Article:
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Pests and their Damage—Rosette to Heading (Desert)

On this page
  • Armyworms
  • Loopers
  • Corn earworm
  • Leafminer
  • Green peach aphids
  • Lettuce chlorosis
  • Downy mildew
  • Lettuce drop
  • Big vein
  • Bottom rot
  • Corky root
  • Ammonium toxicity
  • Fusarium wilt

See also, pests of other regions: Central Valley and Central Coast.

Check for stand uniformity and wilted plants and inspect plants for pests and pest or abiotic damage. Names link to more information on identification and management.

Click on photos to enlarge

Beet armyworm larva feeding on lettuce crown
Beet armyworm larvae
Identification tip: Newly hatched larvae are small, green worms that often feed in groups.


Larva of the armyworm
Identification tip: Larvae are variable in color but are usually dark green or gray, with three thick stripes running down each side.

Looper damage to lettuce
Looper damage
Identification tip: Larvae feed primarily on the undersides of lower leaves, skeletonizing them and contaminating them with frass.

Color variations of tomato fruitworm
Corn earworm damage
Identification tip: As larvae mature they develop distinct stripes, but the overall color is variable.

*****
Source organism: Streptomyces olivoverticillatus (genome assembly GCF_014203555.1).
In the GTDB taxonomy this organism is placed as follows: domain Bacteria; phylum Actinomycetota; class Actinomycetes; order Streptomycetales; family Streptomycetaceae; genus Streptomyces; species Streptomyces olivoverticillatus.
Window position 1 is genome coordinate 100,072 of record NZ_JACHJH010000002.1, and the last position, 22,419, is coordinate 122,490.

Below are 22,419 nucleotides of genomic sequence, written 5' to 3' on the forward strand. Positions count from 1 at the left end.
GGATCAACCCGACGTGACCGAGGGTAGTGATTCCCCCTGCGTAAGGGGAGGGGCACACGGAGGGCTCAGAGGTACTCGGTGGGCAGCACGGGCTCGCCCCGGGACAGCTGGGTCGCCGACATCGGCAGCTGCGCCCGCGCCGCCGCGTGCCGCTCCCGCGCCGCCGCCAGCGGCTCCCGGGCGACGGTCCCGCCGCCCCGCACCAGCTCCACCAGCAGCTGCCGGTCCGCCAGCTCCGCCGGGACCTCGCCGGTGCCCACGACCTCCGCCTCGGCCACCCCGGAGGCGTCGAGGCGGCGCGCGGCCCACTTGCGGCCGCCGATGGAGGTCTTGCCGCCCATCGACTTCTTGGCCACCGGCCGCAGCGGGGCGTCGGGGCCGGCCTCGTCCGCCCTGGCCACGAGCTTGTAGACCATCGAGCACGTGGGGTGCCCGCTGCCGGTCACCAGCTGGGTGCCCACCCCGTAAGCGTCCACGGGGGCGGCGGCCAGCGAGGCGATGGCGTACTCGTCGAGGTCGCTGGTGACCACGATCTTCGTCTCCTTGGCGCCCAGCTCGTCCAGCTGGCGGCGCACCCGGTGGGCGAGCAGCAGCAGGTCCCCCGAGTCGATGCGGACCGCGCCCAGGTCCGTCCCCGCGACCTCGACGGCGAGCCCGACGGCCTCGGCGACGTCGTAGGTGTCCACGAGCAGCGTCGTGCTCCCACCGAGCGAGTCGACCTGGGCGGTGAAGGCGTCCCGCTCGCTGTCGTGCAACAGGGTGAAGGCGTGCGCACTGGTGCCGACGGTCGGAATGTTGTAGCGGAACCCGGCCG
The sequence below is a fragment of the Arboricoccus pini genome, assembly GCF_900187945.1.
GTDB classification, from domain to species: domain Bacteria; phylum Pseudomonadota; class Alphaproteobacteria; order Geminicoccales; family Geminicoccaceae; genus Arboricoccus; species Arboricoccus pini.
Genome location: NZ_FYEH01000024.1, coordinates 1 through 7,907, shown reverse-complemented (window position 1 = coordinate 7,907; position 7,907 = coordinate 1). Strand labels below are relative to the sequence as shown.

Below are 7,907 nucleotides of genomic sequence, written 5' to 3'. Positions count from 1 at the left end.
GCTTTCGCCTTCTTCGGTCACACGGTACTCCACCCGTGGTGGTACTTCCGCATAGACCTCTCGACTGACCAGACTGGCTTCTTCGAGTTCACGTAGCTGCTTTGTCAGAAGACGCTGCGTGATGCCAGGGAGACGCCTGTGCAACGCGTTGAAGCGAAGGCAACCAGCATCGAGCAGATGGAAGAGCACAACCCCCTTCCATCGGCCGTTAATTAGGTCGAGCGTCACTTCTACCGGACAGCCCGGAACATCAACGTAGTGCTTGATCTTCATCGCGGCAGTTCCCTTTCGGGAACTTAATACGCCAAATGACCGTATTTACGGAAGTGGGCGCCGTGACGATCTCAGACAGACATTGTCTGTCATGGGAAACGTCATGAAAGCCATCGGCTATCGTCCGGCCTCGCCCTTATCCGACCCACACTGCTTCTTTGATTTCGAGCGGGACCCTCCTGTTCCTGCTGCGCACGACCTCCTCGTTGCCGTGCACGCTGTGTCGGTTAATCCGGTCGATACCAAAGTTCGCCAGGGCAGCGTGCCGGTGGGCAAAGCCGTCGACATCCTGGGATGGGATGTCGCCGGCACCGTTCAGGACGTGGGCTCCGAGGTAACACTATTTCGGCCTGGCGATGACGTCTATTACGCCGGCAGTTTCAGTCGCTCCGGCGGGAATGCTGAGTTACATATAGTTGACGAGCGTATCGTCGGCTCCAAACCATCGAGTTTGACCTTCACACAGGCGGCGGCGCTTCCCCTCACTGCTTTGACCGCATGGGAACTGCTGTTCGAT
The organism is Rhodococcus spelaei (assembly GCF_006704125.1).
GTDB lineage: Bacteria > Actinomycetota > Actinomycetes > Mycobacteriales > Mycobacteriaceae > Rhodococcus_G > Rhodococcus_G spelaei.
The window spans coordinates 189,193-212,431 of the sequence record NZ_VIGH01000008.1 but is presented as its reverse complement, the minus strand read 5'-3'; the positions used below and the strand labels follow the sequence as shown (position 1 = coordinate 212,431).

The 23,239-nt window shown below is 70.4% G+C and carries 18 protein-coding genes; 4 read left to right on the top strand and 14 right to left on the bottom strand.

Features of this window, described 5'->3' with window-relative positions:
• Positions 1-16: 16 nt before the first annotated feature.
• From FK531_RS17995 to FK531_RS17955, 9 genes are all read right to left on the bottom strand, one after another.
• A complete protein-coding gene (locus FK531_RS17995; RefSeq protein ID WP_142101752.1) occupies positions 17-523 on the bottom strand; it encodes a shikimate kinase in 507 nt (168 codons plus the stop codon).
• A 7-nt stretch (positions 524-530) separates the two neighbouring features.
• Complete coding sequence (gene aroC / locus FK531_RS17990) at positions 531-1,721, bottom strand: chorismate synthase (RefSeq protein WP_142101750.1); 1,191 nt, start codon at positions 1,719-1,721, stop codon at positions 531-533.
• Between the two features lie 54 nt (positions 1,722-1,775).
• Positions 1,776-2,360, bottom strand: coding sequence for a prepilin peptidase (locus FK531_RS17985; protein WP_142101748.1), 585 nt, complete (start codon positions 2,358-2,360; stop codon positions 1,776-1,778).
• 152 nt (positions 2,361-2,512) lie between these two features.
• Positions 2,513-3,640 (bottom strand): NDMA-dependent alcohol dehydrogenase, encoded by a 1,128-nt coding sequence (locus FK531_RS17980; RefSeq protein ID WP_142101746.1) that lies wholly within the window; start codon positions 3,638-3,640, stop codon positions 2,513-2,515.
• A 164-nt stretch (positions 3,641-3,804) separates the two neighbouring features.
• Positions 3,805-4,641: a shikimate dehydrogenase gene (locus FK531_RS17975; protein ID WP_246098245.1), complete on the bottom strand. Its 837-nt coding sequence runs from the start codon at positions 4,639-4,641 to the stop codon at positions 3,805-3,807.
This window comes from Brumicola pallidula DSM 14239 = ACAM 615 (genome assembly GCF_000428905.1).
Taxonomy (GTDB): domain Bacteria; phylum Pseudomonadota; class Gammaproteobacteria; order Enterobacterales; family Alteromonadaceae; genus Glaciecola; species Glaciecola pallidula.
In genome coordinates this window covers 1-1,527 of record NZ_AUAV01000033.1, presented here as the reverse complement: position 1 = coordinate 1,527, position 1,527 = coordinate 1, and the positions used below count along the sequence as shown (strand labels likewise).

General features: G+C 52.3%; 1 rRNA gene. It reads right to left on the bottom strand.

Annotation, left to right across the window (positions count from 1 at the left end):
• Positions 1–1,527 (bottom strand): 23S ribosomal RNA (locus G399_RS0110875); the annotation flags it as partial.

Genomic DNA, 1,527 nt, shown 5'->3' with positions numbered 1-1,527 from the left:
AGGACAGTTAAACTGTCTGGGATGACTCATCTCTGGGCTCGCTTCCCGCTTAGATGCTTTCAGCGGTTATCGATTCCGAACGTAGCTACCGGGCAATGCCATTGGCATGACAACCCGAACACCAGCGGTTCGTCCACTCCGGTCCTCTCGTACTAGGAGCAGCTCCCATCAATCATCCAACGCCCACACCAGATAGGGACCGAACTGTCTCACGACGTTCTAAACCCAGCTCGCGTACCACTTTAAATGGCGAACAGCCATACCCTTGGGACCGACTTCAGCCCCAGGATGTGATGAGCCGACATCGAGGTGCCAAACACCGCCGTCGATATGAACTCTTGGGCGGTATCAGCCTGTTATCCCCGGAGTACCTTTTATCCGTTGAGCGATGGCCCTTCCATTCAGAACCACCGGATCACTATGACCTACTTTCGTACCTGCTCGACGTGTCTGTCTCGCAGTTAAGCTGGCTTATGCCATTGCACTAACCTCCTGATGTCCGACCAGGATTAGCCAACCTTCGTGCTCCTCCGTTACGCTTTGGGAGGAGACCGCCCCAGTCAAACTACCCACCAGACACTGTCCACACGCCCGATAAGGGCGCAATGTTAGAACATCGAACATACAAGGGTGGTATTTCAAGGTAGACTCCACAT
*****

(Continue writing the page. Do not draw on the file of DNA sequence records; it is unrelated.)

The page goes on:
Leafminer damage
Leafminer damage
Identification tip: Larvae mine between upper and lower leaf surfaces, creating winding, whitish tunnel.

Green peach aphids
Green peach aphids
Identification tip: Green peach aphids are dark green to yellow and have no waxy covering.

Lettuce chlorosis
Lettuce chlorosis damage
Identification tip: Symptoms of lettuce chlorosis and lettuce infectious yellows are virtually identical. Leaves exhibit severe yellowing, rolling, brittleness, and vein-clearing.

Downy mildew
Downy mildew damage
Identification tip: Light green to yellow angular spots develop on the upper surface of the leaf.

Downy mildew
Downy mildew damage
Identification tip: Underneath the leaf, immediately below these angular spots, white fluffy fungal masses grow. With time lesions turn brown and dry up.

Lettuce drop causes leaves to die.
Lettuce drop
Identification tip: Older leaves wilt and eventually the entire plant wilts and collapses, making it unharvestable.

Big vein
Big vein damage
Identification tip: Veins in leaves become enlarged and clear; easily seen if leaf is examined with the light source behind it. Enlarged veins cause the rest of the leaf to be ruffled and malformed.

Foliage damaged by bottom rot.
Bottom rot (Rhizoctonia diseases)
Identification tip: Brown sunken lesions form on midribs in contact with soil. Lesions may expand to rot lower leaves.

Corky root
Corky root damage
Identification tip:  Roots show reduced feeder roots and a rough, pitted taproot.
Ammonium toxicity
Ammonium toxicity
Identification tip: Discolored vascular tissue caused by ammonium toxicity.
No photo available.

Fusarium wilt
Identification tip: Leaves turn yellow and develop tipburn. The vascular system is brown to black in the leaves and a reddish brown discoloration develops in the cortex of the crown and upper root. Plants may be stunted and fail to form heads.

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Statewide IPM Program, Agriculture and Natural Resources, University of California
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